Winter brings many RV owners a bit of slack time. Time to make plans for the next season’s outings. Time to catch up on a little maintenance. And it could be time for an RV improvement project or two that can make the next season’s travels even more enjoyable. Here’s a potential project that won’t take too much time, but will pay big dividends on your RV outings.
Having a power roof vent can make a big difference in seasonal comfort. We’re stepping beyond the “power fan” in the bathroom, to one of those with big blades, a MaxxFan as an example. Putting in a new power roof vent is an easy project, one most any RVer can handle. We installed a new MaxxFan a few months ago, and we’ll share both our installation experiences, and our findings about how well the fan works in the real world.
For this project we’re not talking about a bathroom ventilator fan. The MaxxFan is a big bladed, powerful device that will move a huge volume of air. We found the best place for ours was over the dinette area in our truck camper. This is the locus of our inside activities—eating for sure, but card playing and other family activities are central to this area.
For a power vent to work, you’ve got to have power to it. If you’re replacing a simple vent fan with a new one, you’ll have “juice” right where you need it. We won’t go into plumbing in wiring for a roof vent that has no existing power available. It can be done, but can get complicated. Before starting with an installation, make sure the power to the wires feeding the fan is dead. Pull the fuse that serves the circuit, or if you’re not sure of it, disconnect the house battery and unplug shore power.
Outs and Ins
First, take out the old fan. From the roof level, use a putty knife (or carefully use a utility knife) to peel any sealant away from the existing mounting screws. Use the putty knife to also score around any old sealant that’s sticking down to the vent. Remove the screws, and carefully pry up on the old fan unit to avoid damaging the roof. Using your putty knife, clean down to the roofing material an area 2 inches away from the edges of the roof vent hole. Disconnect (or cut) the wires running to the old fan, making a note of polarity.
Next it’s time to prep the new fan for installation. Strip back the insulation from the RV electrical wires (and the fan wires if needed) and using appropriate connectors (we like crimp style) mate the fan wires to the RV wiring, observing polarity.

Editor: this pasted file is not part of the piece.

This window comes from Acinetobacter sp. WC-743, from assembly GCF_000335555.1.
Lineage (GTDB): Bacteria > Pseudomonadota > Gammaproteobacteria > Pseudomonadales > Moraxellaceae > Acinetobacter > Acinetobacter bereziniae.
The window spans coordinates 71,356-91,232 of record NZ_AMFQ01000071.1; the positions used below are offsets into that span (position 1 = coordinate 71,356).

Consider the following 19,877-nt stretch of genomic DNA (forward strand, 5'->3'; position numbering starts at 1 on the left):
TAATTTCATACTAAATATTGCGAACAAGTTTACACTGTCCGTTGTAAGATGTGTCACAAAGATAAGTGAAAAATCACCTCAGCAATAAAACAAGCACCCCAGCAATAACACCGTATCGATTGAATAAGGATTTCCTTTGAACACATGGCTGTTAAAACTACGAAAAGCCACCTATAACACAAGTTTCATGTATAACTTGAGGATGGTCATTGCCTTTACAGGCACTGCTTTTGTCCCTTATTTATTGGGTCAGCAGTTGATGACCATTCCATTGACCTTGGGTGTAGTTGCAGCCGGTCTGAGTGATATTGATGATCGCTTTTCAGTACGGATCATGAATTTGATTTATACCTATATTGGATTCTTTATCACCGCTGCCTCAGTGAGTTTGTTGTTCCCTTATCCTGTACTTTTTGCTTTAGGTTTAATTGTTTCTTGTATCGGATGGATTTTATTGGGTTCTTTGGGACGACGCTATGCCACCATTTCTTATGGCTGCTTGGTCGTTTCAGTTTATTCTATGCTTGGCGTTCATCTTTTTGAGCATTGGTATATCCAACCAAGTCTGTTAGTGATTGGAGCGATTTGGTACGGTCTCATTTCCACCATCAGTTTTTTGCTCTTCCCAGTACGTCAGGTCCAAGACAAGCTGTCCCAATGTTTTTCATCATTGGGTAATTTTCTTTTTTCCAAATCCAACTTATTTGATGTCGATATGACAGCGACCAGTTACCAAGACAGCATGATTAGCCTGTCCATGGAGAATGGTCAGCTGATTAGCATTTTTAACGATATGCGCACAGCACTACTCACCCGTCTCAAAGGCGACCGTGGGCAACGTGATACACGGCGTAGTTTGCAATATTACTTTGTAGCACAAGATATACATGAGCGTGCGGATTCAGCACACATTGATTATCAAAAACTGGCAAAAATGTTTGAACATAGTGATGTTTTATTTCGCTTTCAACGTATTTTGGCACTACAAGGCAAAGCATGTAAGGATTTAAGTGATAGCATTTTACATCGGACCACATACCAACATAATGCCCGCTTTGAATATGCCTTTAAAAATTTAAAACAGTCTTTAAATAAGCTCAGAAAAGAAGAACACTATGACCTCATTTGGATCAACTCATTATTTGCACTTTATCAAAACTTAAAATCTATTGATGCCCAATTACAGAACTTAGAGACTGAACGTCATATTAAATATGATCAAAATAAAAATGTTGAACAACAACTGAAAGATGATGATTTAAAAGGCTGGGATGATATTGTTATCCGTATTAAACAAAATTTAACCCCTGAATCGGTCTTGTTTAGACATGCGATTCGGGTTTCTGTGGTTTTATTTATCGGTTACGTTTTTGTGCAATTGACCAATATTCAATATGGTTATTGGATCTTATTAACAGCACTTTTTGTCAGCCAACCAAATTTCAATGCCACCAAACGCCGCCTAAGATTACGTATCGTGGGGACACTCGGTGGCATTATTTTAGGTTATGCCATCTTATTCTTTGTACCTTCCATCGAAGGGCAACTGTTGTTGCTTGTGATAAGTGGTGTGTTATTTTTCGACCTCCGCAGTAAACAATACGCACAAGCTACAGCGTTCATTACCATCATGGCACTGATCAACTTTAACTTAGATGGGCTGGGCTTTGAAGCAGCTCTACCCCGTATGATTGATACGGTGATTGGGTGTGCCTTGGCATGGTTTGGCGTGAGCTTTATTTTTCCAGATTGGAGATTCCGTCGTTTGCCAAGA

Next, lay down a layer of butyl tape on the inside flange of the new unit. Press it down firmly all around the flange before pulling the paper away from the tape. We’ve always been of the school that says, “If one layer is good, two must be better.” However on our most recent installation with a new roof deck and new roofing material, we opted to try just one layer of butyl tape.
Why butyl tape? Many RV roofs are EPDM rubber, and other types of putty can damage the material. If in doubt, always check with your roof manufacturer for advice. Our camper roof is a special composite material, and we could use just about anything for a sealant. However, we’ve found butyl has a longer life than standard putty tapes, particularly when dealing with a desert climate.
Lay the fan into the opening, making sure the fan hinge is pointing to the forward end of the rig; carefully center the unit in the opening, too. It’s OK to let the wires dangle down into the RV, just make sure they don’t get pinched between the vent and the roof. Start off by setting your cordless drill to about half-clutch and insert one of the flange mounting screws. Adjust the clutch setting so that the flange is thoroughly set into the butyl tape, but not so tight that you might damage the flange. Our “one layer” of tape squished out from the side of the flange, assuring us that a single layer was sufficient. If it hadn’t squirted, we would have pulled the fan back up and laid another layer of butyl atop the first one and started again.